Dartmouth Public Voices

The Dartmouth Public Voices Fellowship, an initiative launched in partnership with The OpEd Project, is dedicated to increasing the impact of the nation's top scholars. 

The annual program is customized for up to 20 Dartmouth thought leaders who meet four times a year for interactive, daylong seminars designed to expand their thinking and amplify their expertise. Since its launch in 2012, fellows participating in the Dartmouth initiative have published more than 250 opinion pieces in print and digital media. Several fellows have parlayed their op-eds into appearances on radio and television. Fellows also collaborate across disciplines to foster ideas and opinions.

Dartmouth Public Voices fellows are matched with journalist mentors from major media outlets who work one-to-one with them throughout the fellowship period. Fellows can also join monthly calls with media insiders, including editors and producers at outlets such as National Public Radio, the New York Times, CNN, Take Part, the Huffington Post, and the San Francisco Chronicle. Fellows receive ongoing mentoring support following the conclusion of the program.

The 2018 Dartmouth Public Voices Fellowship is currently underway. Fellows commit to attend four seminars in Hanover (February 16 and 17, April 27, September 7, and November 9). To apply for 2019 or learn more, please contact Diana Lawrence in the Office of Communications at (603) 646-8222.

Recent Op-Eds Published

Everyone Has an Accent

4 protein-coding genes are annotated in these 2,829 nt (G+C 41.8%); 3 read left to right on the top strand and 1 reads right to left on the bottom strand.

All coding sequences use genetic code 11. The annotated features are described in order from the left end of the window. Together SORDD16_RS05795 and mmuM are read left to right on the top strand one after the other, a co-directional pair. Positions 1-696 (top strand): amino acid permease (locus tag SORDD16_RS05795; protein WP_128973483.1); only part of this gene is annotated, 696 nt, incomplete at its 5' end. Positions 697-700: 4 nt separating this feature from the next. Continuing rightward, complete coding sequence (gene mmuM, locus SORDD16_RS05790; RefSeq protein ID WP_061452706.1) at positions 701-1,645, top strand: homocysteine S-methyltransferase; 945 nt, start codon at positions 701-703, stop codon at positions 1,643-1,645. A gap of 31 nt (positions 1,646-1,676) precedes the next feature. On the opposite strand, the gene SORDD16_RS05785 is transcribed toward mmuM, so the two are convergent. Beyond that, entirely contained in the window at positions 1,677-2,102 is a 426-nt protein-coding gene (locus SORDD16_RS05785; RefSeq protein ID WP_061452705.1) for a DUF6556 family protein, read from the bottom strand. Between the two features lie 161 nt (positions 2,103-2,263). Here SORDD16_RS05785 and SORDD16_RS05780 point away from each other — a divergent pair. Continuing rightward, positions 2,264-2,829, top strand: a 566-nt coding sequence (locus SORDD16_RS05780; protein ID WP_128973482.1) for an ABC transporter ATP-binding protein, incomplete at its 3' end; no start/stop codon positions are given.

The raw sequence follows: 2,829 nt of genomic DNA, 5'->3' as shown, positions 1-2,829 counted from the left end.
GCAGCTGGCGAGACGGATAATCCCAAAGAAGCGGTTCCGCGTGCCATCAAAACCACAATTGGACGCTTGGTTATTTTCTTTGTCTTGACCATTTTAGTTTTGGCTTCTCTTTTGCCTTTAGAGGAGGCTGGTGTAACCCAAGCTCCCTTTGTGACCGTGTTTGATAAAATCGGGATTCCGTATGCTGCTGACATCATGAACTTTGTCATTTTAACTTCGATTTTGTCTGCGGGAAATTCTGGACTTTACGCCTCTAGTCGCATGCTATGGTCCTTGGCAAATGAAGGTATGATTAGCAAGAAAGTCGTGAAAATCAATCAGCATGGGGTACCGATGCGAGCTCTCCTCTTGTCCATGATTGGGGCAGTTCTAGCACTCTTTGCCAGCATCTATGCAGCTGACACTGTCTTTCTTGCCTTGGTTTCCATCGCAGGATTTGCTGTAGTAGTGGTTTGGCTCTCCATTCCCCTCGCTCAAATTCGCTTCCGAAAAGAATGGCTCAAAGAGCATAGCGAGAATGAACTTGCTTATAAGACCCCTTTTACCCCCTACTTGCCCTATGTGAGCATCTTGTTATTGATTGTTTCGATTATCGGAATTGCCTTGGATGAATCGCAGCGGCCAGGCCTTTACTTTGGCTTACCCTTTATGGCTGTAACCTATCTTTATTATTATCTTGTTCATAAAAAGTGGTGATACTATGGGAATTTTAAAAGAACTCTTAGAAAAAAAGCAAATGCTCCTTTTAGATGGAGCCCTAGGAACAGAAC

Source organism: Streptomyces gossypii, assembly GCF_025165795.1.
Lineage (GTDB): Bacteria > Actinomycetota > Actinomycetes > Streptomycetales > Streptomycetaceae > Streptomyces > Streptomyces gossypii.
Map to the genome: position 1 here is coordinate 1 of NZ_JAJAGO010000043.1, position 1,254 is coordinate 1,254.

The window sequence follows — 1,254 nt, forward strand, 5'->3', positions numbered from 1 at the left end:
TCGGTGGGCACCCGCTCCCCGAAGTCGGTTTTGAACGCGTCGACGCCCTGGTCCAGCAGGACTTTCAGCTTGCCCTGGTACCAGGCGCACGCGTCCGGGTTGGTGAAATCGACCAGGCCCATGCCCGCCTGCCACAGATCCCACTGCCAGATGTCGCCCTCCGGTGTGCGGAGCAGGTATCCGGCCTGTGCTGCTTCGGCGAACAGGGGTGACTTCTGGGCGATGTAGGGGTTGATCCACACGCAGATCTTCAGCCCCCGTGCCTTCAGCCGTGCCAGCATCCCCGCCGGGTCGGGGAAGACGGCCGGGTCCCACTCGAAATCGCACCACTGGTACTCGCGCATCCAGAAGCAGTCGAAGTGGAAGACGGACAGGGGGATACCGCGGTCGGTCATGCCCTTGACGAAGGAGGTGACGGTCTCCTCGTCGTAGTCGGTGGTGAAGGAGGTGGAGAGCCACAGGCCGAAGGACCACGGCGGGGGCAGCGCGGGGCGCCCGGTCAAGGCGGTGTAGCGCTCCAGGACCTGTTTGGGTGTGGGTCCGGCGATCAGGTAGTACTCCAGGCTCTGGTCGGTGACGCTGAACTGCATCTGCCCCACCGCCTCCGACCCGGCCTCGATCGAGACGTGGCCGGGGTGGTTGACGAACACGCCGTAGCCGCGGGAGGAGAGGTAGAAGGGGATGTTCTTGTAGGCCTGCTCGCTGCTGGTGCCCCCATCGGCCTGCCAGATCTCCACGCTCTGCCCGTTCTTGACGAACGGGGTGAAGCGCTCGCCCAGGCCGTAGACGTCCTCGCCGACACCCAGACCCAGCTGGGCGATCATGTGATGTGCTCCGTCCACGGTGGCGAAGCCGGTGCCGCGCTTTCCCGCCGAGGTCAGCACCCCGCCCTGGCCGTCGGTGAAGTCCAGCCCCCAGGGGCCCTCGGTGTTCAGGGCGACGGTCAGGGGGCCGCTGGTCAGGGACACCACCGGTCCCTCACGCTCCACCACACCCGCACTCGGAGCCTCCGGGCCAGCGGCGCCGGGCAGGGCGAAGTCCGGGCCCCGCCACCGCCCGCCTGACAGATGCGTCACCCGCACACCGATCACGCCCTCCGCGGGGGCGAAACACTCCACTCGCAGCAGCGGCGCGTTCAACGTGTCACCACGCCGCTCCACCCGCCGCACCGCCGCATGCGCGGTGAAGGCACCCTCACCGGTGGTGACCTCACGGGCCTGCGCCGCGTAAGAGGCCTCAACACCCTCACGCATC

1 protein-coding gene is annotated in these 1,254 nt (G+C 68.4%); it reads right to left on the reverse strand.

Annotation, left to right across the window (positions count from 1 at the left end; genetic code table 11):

The New York Times 
An opinion piece by Roberto Rey Agudo, research assistant professor of Spanish and Portuguese, in which he discusses how from a sociolinguistic point of view, having no accent is plainly impossible. "There is no such thing as perfect, neutral or unaccented English—or Spanish, for that matter, or any other language," says Agudo. "To say that someone does not have an accent is as believable as saying that someone does not have any facial features."

A Rude Awakening
Julie Kim, assistant professor of pediatrics and chair of the Committee on Student Performance and Conduct, discusses how it is essential for medical students to learn the fundamentals of professionalism, and for leaders in academic medicine to learn how best to model and teach them.

The Pipeline to Primary Care Is Drying Up
The Hill
An opinion piece by Roshini Pinto-Powell, associate professor of medicine and of medical education, in which she discusses the current trend of medical students choosing not to go into primary care. "For PCPs at the bottom of the compensation list, resurrecting and sustaining the notion of medicine as a calling is necessary. More than simply increasing monetary compensation, the health-care system, our specialist colleagues and patients need to show by their words and actions that primary care is a valued service," says Pinto-Powell.

Why Our Brains See the World as 'Us' Versus 'Them'
The Conversation
An opinion piece by Leslie Henderson, dean of faculty affairs, associate dean for diversity and inclusion, and professor of physiology and neurobiology, in which she discusses whether or not there something in our neural circuits that leads us to find comfort in those like us, and unease with those who may differ.

Are Diamonds Really a Girl’s Best Friend?
Garnet News
Kristin O'Rourke, senior lecturer of art history and of women's, gender, and sexuality studies, discusses the recently released film Ocean's 8 and how despite the female-dominated cast, the film’s combination of jewelry, fashion, and glamorous criminality continues a long tradition of associating the female body with ornament and by extension ties femininity to deception, greed, and immorality.


Public Voices Fellows by Year

2018 Fellows

2017 Fellows

2016 Fellows

2014-2015 Fellows

2013-2014 Fellows

2012-2013 Fellows

Office of Communications